Thought for Food Blog

Bees, Beeswax, Honey and Royal Jelly: Scientific Definitions

Honeybee | IFIS Publishing

Not only sweet and friendly, but incredibly important as pollinators of food crops, bees are one of the living creatures humankind are fighting to protect.
The following definitions come from the IFIS Dictionary of Food Science and Technology (2nd edition). 


Insects of the order Hymenoptera that are of commercial importance due to the ability of some species to produce beeswax, honeys and royal jelly.

Some bee species of Halictidae or Apidae families have evolved to living in social groups or colonies. One of these species, the honeybee (Apis mellifera), produces a bee colony or comb, constructed of hexagonal cells composed of beeswax, in which to store food (honeys), and house insect eggs and larvae and the reproducing female bee or queen. Bees also have an important role in pollination of plants, including fruit trees.


Yellow-coloured substance secreted by bees to make honeycombs. Solid, but easily moulded when warm. Consists of esters, cerotic acid and hydrocarbons. Used to make edible wax coatings for foods and edible films. Aqueous extracts may be used as flavourings.


Natural syrups produced by honeybees predominantly from nectar but also from honeydew and fruit juices. Honey consists of approximately 20% (w/w) water and 80% sugars, mostly fructose and glucose.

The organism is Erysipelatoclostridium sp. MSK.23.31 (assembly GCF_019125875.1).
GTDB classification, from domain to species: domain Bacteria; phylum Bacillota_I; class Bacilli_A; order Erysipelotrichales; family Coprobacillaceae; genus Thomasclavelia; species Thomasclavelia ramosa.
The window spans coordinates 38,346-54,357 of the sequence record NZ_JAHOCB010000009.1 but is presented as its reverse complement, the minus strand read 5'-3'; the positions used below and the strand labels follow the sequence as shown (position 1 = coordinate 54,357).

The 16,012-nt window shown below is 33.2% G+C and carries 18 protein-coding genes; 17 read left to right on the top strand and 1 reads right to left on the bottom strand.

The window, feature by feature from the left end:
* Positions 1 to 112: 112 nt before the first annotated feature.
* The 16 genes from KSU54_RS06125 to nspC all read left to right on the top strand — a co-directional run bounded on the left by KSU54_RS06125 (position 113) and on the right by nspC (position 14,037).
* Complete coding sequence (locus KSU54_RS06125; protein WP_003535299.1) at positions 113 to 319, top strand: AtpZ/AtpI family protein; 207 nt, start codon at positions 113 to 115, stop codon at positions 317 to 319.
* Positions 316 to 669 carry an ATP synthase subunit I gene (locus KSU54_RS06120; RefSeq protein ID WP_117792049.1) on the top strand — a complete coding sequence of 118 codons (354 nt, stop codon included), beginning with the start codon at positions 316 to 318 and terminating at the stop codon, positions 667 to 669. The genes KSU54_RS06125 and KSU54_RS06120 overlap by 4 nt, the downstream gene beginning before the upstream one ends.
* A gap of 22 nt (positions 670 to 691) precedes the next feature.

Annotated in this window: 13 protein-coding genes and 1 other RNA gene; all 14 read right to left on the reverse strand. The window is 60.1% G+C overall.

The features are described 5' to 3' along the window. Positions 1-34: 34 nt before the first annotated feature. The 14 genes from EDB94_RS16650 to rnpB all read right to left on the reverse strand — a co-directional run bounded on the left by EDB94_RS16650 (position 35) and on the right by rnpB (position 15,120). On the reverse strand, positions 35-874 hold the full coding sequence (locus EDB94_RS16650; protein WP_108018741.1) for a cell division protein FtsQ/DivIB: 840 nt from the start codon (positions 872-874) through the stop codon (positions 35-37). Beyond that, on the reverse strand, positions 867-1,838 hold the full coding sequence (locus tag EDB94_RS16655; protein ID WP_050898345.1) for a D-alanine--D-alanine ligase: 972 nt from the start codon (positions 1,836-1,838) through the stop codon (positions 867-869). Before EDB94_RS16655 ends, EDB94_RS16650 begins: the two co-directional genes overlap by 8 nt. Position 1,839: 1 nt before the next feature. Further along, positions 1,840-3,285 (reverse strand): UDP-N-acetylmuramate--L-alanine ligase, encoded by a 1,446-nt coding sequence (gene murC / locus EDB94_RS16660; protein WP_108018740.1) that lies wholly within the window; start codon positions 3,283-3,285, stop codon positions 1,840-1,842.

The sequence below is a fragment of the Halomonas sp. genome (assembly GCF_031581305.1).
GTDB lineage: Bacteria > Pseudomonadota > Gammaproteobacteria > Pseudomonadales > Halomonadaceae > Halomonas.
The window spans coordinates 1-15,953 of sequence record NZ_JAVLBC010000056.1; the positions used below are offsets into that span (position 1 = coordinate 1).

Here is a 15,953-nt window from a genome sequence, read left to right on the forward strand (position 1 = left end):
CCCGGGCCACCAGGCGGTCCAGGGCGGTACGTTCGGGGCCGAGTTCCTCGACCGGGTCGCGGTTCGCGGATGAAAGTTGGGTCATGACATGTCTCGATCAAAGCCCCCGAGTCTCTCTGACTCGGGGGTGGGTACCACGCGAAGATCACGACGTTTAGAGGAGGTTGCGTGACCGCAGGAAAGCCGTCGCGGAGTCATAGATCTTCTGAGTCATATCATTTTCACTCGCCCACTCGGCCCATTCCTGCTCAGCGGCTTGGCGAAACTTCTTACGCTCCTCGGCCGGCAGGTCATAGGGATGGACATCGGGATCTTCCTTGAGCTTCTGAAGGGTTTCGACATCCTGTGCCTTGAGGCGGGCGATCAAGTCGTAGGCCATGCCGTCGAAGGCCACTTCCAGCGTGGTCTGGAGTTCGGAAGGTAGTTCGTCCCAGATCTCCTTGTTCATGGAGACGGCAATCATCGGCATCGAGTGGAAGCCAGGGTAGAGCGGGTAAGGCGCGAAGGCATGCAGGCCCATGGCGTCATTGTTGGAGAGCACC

Honeys also contain the flavour compounds and aroma compounds present in the nectar or fruit juices collected, composition of which is dependent on its botanical origin, and it is these minor components that give honeys their individual flavour. Honeys are collected from honeycombs, where they are stored, and may be used directly as both foods and sweeteners.

Royal Jelly

An apicultural product. Secreted from the hypopharyngeal glands located in the heads of young worker bees and used in the colony to feed young larvae. The secretions are thought to possess beneficial health properties, and are thus marketed as health foods.

Definitions from the IFIS Dictionary of Food Science and Technology (2nd edition), available through Wiley.

Bee Honeybee | IFIS Publishingphoto by Sian Cooper on Unsplash
Honeycomb photo by Jez Timms on Unsplash

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